Review: ‘The Sitter’ Resurrects the Babysitting Comedy to Questionable Results

Filmmaker David Gordon Green continues his strange journey through ’80s cinematic iterations with The Sitter, which resurrects the babysitting comedy form most famously portrayed in the minor classic Adventures in Babysitting. And if it’s still not entirely clear why the once-respected indie auteur has devoted such energy to painstakingly mainstream work, at least The Sitter is a tolerably mediocre trifle, not an abomination on par with Your Highness, Green’s other comedy from earlier this year.

Jonah Hill, sporting his since-shed heft for the final time, stars as aimless college dropout Noah Griffith. Convoluted circumstances find him at the home of his mom’s friends the Pedullas, babysitting their three nightmare children. Eldest son Slater (Max Records) is a cauldron of anxieties, daughter Blithe (Landry Bender) is an aspiring celebutard, and the recently adopted Rodrigo (Kevin Hernandez) loves destroying things. When Noah’s manipulative love interest Marisa (Ari Graynor) promises sex in exchange for a cocaine delivery, he packs the kids in the minivan and a surreal road trip through Brooklyn begins.

The screenplay by Brian Gatewood and Alessandro Tanaka commences at a funny, fast clip, cycling through an array of plot developments. Green keeps you engaged in the darker side of the Brooklyn journey’s earliest stages, which includes exploding toilets and a trip to a gay bathhouse/gym/drug-dealing compound. For awhile, at least, there’s genuine interest in the next weird step.

Hill, back in the manic comic mode that’s his forte after his strong dramatic work in Moneyball, establishes an amusingly frazzled interplay with his three gifted young co-stars. He’s at once hopelessly overwhelmed and fatherly toward them, stuck in impossible situations but always ready to dole out a helpful bit of advice. At the same time, each child’s single defining personality trait is sharply realized. Records makes a convincing mini-Woody Allen, Bender delivers her adult-minded dialogue with endless spitfire enthusiasm, and there’s a certain mystery to the way Hernandez lurks around the edges of the frame.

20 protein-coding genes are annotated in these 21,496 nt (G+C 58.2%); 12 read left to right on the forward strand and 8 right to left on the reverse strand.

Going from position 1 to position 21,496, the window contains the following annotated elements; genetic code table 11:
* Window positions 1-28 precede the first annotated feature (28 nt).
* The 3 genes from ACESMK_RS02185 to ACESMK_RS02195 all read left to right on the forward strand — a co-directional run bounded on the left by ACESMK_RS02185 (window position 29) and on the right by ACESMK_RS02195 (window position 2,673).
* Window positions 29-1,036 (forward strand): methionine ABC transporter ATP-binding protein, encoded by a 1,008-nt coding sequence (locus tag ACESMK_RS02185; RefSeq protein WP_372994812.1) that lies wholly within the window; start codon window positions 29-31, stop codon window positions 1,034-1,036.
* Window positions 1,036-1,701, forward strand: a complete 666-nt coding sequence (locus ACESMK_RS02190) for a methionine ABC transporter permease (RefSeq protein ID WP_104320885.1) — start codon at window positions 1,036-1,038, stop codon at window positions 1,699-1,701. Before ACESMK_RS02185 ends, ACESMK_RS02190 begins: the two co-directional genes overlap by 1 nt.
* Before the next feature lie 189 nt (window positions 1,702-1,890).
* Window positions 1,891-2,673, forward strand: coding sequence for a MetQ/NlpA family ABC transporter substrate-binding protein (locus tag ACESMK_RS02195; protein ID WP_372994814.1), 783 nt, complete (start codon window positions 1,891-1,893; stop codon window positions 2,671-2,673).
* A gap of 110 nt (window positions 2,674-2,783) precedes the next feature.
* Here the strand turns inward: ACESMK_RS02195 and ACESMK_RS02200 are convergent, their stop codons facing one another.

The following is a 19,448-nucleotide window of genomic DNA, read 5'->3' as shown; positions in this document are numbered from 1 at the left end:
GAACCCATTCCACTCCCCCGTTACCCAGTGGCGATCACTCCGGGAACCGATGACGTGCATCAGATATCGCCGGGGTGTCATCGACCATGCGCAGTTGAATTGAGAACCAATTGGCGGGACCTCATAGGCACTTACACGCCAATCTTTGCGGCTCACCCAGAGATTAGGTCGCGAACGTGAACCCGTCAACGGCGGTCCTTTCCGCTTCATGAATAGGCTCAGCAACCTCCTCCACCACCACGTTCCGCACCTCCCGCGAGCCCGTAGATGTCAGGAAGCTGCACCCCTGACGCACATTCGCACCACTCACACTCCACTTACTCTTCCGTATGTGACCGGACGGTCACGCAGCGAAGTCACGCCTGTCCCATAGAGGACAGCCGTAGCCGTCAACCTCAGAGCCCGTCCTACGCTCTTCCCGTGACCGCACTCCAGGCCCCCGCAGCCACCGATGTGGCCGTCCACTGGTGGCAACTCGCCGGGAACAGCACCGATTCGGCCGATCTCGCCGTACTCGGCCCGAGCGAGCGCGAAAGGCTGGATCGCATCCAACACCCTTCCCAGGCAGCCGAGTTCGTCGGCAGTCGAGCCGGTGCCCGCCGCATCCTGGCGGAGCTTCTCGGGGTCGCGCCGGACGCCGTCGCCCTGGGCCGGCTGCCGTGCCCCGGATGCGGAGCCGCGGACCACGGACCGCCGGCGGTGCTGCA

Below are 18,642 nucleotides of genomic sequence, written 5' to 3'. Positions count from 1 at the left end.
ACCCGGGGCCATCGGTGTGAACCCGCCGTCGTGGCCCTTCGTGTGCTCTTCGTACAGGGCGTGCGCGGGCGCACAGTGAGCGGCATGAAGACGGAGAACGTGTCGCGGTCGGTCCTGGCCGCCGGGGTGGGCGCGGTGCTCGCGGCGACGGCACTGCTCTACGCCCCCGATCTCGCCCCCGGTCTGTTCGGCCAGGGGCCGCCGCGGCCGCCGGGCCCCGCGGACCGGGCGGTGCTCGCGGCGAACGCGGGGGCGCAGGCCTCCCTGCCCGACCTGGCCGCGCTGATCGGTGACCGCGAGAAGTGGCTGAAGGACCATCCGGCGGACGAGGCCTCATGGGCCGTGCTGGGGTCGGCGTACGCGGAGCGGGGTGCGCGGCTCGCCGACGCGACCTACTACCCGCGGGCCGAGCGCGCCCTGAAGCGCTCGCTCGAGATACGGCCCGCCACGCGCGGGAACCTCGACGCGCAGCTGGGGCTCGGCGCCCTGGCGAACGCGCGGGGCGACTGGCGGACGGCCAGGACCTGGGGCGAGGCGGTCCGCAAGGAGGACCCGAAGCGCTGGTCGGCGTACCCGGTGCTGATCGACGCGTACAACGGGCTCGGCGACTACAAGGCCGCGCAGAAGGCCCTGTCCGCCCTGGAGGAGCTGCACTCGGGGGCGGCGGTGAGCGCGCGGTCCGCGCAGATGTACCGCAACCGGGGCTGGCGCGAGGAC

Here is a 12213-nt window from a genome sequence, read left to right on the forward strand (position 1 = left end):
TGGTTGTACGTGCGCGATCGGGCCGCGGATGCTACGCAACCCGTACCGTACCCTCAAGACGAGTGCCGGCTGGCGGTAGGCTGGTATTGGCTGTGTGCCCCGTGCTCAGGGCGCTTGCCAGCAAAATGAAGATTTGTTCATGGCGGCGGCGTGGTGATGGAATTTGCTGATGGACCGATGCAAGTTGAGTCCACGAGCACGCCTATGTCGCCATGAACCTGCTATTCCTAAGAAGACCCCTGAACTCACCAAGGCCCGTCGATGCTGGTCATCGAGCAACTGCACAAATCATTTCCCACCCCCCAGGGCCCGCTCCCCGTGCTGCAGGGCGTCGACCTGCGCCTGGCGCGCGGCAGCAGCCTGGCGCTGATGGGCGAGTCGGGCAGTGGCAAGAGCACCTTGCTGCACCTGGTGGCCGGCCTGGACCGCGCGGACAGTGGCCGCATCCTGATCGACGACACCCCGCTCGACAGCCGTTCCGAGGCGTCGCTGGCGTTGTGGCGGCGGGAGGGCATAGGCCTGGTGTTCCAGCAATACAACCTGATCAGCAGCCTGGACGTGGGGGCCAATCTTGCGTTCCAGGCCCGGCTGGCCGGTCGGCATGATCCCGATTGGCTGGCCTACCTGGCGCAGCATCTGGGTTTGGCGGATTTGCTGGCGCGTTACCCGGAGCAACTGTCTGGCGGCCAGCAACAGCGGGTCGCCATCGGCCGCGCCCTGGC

The whole shebang hums smoothly for about the movie’s first half, but it runs out of steam. The plot gets increasingly more convoluted, with less of an emphasis on genuinely creative, outlandish touches. Simultaneously, the transitions between the plot-driven set pieces and the accompanying character-driven moments grow steadily more awkward and abrupt. The overarching thinness of the entire enterprise comes into stark relief as plot details are tossed aside, the one-dimensional stereotype-centered humor takes hold, and the movie more or less avoids a climax entirely.

In the end, the premise isn’t fresh enough to sustain 81 minutes and the movie doesn’t have the wall-to-wall, propulsive energy of a great farcical enterprise. Green stops pushing buttons and settles for the mundane when the movie demands the offbeat and the dark.

Put another way, it’s never a good sign when a movie’s most notable, unique feat is wasting co-star Sam Rockwell.

The Upside: Jonah Hill and the kids are funny.

The Downside: The plot is pretty thin gruel that’s barely sustained over a slim 81 minutes.

On the Side: David Gordon Green should be admired for making the movies he wants, no matter what people think, but it’s hard not to wish he’d get back to more serious stuff. He’s certainly got the chops for it.

Robert Levin has written dozens (if not hundreds) of reviews for Film School Rejects since his first piece in 2009. He is the film critic for amNewYork, one of the most widely circulated daily newspapers in New York City and the United States, and the paper's website He's a Brooklyn resident who tries very hard not to be a cliche.

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